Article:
Top 7 Tips for Implementing an Organizational Risk Management Strategy

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A risk management strategy is necessary for organizations to implement and maintain an effective risk management program. Subsequently, an effective risk management program is necessary to help ensure that organizations can effectively manage risks to information assets, data, and overall business operations. Lacking a risk management strategy and accompanying program may lead to a false sense of protection regarding risks that could potentially impact the daily operations of an organization, or the recovery of operational capabilities.

To help you implement and maintain a strong risk management strategy for your organization, consider the following tips. They will help you align your risk management program with your overall security program so that you can minimize overall risk with ease.

  1. Develop and implement a program. A risk management program is critical to achieving the intended goals of an organization’s risk management strategy. Program implementation should align with other defined security program goals. The lack of a risk management program may lead to ineffective implementation of an organization’s risk management strategy. Risk management control assignment, accountability, and continuous management are key to maintaining an effective program.
  2. Frequently review and update. The risk management strategy should be reviewed and updated at least annually. More frequent reviews may be required to address changes to information systems, security control requirements or changes to the overall organization.
  3. Solicit feedback and approval. Risk management processes should be established, managed, and agreed upon by appropriate stakeholders and individual control owners. Solicit feedback and approval for the risk management strategy from all appropriate stakeholders within your organization. This is not an IT-only exercise but should be an organization-wide exercise.
  4. Perform risk assessments. Once organizations have developed a risk management strategy and program, regular risk assessments should be performed to identify, or update, a list of risk scenarios to which the organization may be susceptible. This process should result in the potential impact for each risk scenario being assessed. Annual risk assessments are not only a best practice, but they are also required by most regulatory control frameworks to validate that an organization routinely monitors applicable risks and applies appropriate risk treatment or mitigation.
  5. Partner up. If it makes sense for your organization, you can partner with a reputable security provider that provides an effective way to manage and maintain risk assessments. This should include the management and tracking of remediation activities.
  6. Treat and mitigate risk as needed. Organizations need to have defined processes in place for completing risk treatment and mitigation activities once a risk assessment has been completed. Without these processes, risks may be identified during risk assessments but never properly addressed or managed. Treatment and mitigation requirements need to be assigned to clearly defined owners to ensure that appropriate personnel are held accountable for addressing identified risks. If not, organizations may fall victim to one of the worst types of risk – one of which they are aware but do nothing to resolve.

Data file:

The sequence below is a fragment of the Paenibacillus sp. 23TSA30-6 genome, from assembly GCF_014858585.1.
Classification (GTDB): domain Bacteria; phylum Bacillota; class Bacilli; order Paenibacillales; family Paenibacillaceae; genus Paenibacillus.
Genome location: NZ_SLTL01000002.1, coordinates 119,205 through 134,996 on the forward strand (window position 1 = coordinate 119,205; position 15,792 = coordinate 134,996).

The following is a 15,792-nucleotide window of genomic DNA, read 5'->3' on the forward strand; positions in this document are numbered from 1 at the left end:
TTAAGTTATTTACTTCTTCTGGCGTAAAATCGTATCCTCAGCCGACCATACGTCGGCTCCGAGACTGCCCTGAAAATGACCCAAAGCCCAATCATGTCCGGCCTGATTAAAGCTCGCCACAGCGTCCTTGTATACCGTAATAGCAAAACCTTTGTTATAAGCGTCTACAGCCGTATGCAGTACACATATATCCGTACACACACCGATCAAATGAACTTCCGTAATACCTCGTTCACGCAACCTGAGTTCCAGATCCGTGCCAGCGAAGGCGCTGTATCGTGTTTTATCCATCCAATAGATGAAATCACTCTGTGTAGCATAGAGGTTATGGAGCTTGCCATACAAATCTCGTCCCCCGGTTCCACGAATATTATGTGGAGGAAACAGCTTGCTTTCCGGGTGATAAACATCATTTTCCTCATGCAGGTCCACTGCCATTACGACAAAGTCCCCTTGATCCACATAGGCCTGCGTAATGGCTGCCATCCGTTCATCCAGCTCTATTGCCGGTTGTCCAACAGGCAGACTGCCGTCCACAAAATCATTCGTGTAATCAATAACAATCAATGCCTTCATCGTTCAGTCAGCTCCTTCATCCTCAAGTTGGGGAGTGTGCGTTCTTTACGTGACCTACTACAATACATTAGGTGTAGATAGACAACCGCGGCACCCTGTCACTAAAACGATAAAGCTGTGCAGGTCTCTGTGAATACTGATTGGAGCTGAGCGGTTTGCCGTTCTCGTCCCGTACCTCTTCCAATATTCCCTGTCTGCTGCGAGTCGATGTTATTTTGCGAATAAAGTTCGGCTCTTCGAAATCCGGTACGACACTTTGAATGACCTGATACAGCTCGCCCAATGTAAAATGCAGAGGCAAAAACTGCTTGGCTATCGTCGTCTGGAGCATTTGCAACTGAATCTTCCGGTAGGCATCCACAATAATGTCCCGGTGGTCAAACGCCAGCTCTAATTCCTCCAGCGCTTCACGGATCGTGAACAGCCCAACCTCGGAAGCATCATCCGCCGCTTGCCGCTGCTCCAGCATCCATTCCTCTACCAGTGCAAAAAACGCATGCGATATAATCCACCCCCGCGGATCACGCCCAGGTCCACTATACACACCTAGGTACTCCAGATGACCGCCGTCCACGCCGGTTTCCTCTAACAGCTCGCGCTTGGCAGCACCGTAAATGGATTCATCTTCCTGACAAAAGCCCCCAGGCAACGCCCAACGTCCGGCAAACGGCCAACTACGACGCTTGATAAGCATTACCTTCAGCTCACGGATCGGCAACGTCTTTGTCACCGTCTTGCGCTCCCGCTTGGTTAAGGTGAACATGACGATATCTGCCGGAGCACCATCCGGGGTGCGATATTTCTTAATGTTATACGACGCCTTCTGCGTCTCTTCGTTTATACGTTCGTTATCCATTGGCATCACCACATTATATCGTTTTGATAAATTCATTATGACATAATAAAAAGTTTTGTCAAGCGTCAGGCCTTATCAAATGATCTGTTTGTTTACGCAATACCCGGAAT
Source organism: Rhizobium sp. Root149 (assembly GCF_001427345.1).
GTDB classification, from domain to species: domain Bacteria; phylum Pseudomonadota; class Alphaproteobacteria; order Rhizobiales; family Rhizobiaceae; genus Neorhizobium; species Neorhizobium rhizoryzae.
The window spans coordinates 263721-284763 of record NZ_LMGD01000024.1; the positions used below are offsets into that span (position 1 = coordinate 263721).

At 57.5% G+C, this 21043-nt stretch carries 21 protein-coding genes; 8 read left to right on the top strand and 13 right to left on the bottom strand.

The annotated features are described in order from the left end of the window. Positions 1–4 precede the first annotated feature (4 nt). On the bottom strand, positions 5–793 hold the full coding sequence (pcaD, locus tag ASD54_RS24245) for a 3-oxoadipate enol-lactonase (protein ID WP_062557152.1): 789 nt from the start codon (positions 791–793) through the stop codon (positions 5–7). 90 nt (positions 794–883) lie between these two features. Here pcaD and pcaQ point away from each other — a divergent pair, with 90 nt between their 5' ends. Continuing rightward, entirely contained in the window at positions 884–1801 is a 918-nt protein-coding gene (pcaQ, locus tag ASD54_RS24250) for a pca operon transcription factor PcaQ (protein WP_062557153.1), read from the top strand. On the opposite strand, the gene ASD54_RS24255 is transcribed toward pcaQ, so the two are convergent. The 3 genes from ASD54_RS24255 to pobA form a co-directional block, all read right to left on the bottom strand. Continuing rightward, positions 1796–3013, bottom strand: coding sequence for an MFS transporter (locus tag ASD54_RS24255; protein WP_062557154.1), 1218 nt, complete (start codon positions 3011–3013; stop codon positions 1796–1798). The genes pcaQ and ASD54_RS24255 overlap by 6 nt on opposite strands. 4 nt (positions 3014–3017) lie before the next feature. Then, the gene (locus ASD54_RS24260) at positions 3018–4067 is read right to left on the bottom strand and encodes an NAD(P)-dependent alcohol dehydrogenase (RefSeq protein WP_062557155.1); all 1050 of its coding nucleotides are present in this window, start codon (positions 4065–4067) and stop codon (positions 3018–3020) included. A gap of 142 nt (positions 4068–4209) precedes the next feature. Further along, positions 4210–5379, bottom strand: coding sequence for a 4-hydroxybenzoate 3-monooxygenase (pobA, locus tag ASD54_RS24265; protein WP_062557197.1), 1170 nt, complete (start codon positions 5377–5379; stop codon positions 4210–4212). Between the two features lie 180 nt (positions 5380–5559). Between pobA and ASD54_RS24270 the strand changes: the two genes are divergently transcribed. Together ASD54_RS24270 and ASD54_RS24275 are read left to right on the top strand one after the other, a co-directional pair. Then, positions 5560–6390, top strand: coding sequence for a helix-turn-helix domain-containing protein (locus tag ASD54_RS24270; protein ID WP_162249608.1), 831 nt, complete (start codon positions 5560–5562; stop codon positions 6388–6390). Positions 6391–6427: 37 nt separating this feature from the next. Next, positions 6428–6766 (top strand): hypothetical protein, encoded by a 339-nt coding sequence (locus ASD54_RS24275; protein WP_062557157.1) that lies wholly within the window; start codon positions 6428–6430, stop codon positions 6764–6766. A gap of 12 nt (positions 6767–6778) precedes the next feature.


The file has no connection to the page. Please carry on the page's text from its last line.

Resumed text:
7. Categorize security and frame risk. Security categories for an organization’s information systems need to be defined to enable appropriate risk decisions to be made. Without this, organizations could potentially expend resources to protect a lower-impact, lower-risk system instead of focusing attention on a higher-impact or higher-risk system. It’s important to protect all systems, but protection levels should be based on the level of risk defined for information systems.

Your organization should ensure that a comprehensive risk management strategy is developed and implemented consistently across the organization. This is necessary to manage security risks to operations, information assets, individuals, and other organizations associated with the operation or use of your internal information systems. If applicable, the risk management strategy should also address privacy risks to individuals resulting from the collection, sharing, storing, transmission, use, and disposal of personally identifiable information. By developing a risk management strategy and building a comprehensive risk management program, supported by all organizational stakeholders, you’ll ensure that your organization can avoid key risk pitfalls for effective overall security.

Bryon Miller is co-founder and CISO at ASCENT Portal, a leading Software-as-a-Service (SaaS) platform for comprehensive security and compliance management. An expert in security and compliance best practices, Miller is also the author of the book, “100 Security Program Pitfalls and Prescriptions to Avoid Them,” available on Amazon.

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About Author

Bryon Miller

Bryon Miller is co-founder and CISO at ASCENT Portal, a leading Software-as-a-Service (SaaS) platform for comprehensive security and compliance management. An expert in security and compliance best practices, Miller is also the author of the book, “100 Security Program Pitfalls and Prescriptions to Avoid Them,” available on Amazon.